Trust is not a checklist

This is my seventh blog post tagged Karma since I promised to discuss it directly and indirectly on my blog throughout the year after declaring KARMA my theme word for 2010 back on the first day of January, which is now almost ten months ago.


Trust and Collaboration

I was reminded of the topic of this post—trust—by this tweet by Jill Wanless sent from the recent Collaborative Culture Camp, which was a one day conference on enabling collaboration in a government context, held on October 15 in Ottawa, Ontario.

I followed the conference Twitter stream remotely and found many of the tweets interesting, especially ones about the role that trust plays in collaboration, which is one of my favorite topics in general, and one that plays well with my karma theme word.


Trust is not a checklist

The title of this blog post comes from the chapter on The Emergence of Trust in the book Start with Why by Simon Sinek, where he explained that trust is an organizational performance category that is nearly impossible to measure.

“Trust does not emerge simply because a seller makes a rational case why the customer should buy a product or service, or because an executive promises change.  Trust is not a checklist.  Fulfilling all your responsibilities does not create trust.  Trust is a feeling, not a rational experience.  We trust some people and companies even when things go wrong, and we don’t trust others even though everything might have gone exactly as it should have.  A completed checklist does not guarantee trust.  Trust begins to emerge when we have a sense that another person or organization is driven by things other than their own self-gain.”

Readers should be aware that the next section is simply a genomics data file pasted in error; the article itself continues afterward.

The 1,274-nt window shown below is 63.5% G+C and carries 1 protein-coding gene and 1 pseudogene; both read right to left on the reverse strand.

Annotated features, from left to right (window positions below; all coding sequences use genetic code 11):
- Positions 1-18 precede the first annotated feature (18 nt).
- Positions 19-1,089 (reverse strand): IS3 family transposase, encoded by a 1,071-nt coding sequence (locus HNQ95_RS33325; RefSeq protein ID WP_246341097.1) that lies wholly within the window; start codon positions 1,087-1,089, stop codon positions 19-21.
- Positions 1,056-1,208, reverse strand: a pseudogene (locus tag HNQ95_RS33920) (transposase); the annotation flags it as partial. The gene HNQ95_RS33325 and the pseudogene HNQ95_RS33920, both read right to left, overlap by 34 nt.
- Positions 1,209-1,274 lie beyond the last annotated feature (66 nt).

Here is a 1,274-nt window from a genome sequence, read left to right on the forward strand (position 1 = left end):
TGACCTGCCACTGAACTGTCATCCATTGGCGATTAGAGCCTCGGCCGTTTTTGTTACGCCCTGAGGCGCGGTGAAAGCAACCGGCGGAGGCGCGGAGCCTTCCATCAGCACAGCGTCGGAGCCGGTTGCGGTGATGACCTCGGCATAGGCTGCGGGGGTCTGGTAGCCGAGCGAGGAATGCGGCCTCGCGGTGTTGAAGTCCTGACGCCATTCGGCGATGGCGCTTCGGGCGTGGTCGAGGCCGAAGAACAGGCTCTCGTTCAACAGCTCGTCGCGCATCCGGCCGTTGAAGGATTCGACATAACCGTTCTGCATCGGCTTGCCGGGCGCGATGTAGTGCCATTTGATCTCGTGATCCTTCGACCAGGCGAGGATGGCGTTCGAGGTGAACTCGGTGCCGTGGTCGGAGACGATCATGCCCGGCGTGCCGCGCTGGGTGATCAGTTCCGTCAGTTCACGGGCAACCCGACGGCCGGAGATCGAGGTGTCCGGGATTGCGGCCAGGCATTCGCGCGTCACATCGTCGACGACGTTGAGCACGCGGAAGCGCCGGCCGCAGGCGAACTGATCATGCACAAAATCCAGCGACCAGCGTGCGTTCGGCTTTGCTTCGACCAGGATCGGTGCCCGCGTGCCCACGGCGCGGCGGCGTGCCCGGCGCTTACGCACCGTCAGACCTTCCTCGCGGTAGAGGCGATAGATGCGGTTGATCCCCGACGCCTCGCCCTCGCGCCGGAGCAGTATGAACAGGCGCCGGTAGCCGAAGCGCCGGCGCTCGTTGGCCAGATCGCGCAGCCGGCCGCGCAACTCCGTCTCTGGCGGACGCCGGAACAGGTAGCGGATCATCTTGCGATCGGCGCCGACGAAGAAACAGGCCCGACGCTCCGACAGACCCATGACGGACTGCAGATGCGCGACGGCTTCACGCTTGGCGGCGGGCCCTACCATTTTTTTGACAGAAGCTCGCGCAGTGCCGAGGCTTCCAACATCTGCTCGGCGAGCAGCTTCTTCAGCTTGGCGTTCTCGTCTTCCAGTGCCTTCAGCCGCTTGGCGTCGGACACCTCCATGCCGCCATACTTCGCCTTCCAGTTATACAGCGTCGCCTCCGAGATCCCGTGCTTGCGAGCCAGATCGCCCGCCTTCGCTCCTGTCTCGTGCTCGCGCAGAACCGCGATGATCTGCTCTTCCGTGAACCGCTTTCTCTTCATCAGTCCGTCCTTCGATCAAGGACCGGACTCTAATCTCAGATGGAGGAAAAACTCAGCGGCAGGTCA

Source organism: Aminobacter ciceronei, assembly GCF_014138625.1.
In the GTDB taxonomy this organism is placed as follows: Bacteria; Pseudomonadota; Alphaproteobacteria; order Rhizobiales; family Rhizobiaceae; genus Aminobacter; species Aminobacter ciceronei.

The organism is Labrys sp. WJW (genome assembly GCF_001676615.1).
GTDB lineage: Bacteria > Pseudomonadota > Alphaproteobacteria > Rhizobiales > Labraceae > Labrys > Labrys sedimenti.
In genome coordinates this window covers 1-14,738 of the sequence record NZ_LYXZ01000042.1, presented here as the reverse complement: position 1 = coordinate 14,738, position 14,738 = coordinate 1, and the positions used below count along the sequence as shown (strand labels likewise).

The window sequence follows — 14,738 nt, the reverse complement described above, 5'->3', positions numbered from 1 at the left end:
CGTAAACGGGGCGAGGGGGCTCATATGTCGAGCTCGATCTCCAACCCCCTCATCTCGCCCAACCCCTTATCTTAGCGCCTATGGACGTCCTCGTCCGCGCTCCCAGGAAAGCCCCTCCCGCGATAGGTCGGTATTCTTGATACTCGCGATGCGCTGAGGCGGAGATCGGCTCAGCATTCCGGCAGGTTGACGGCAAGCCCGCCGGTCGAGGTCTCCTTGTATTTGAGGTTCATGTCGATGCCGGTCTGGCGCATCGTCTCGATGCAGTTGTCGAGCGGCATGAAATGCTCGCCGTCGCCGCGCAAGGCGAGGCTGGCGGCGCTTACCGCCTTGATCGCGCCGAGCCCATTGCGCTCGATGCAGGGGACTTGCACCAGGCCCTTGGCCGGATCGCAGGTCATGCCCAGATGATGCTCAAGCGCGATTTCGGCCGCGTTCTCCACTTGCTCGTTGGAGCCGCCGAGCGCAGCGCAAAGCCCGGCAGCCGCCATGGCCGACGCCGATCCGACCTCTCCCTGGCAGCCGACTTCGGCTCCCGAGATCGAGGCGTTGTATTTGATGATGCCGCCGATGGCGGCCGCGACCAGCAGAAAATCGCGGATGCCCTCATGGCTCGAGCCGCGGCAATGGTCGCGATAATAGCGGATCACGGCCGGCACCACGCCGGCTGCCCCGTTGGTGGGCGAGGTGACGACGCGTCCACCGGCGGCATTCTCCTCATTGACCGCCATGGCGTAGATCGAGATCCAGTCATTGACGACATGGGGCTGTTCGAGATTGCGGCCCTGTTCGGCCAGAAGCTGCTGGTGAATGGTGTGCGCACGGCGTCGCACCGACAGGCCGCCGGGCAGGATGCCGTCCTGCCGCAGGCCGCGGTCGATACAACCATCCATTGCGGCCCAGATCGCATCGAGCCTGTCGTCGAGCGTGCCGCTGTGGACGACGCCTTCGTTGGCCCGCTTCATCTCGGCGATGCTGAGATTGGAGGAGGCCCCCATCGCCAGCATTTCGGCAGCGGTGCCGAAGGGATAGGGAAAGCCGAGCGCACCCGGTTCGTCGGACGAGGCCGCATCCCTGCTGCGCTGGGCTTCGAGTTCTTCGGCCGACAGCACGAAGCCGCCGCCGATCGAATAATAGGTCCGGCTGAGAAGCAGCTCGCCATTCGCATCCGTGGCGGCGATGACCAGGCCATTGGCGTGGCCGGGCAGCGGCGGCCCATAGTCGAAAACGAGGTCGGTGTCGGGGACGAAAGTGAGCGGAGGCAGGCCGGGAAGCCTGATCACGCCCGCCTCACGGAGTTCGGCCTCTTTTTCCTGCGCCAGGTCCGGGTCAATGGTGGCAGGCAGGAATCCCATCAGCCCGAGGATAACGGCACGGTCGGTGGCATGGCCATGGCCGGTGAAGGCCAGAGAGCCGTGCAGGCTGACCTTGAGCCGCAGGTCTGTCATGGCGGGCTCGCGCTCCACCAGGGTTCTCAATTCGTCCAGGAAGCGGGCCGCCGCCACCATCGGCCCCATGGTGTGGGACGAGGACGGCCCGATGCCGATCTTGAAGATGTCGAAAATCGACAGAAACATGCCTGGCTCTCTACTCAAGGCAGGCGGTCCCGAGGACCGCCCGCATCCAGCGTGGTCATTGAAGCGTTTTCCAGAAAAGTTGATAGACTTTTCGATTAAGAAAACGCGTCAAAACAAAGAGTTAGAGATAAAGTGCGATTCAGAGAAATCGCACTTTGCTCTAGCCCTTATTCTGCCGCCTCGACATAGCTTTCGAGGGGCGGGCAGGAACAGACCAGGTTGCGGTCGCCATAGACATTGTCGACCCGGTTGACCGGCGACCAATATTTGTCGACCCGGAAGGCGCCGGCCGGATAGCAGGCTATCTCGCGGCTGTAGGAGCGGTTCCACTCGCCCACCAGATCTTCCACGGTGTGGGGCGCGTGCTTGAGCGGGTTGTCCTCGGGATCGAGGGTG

Trust is not transparency

This past August, Scott Berkun blogged about how “trust is always more important than authenticity and transparency.”

“The more I trust you,” Berkun explained, “the less I need to know the details of your plans or operations.  Honesty, diligence, fairness, and clarity are the hallmarks of good relationships of all kinds and lead to the magic of trust.  And it’s trust that’s hardest to earn and easiest to destroy, making it the most precious attribute of all.  Becoming more transparent is something you can do by yourself, but trust is something only someone else can give to you.  If transparency leads to trust, that’s great, but if it doesn’t you have bigger problems to solve.”


Organizational Karma

Trust and collaboration create strong cultural ties, both personally and professionally.

“A company is a culture,” Sinek explained.  “A group of people brought together around a common set of values and beliefs.  It’s not the products or services that bind a company together.  It’s not size and might that make a company strong, it’s the culture, the strong sense of beliefs and values that everyone, from the CEO to the receptionist, all share.”

Organizations looking for ways to survive and thrive in today’s highly competitive and rapidly evolving marketplace, should embrace the fact that trust and collaboration are the organizational karma of corporate culture.

Trust me on this one—good karma is good business.


Related Posts

New Time Human Business

The Great Rift

Social Karma (Part 6)

The Challenging Gift of Social Media

The Importance of Envelopes

True Service

The Game of Darts – An Allegory

“I can make glass tubes”

My #ThemeWord for 2010: KARMA

The Business versus IT—Tear down this wall!

The Road of Collaboration

Video: Declaration of Data Governance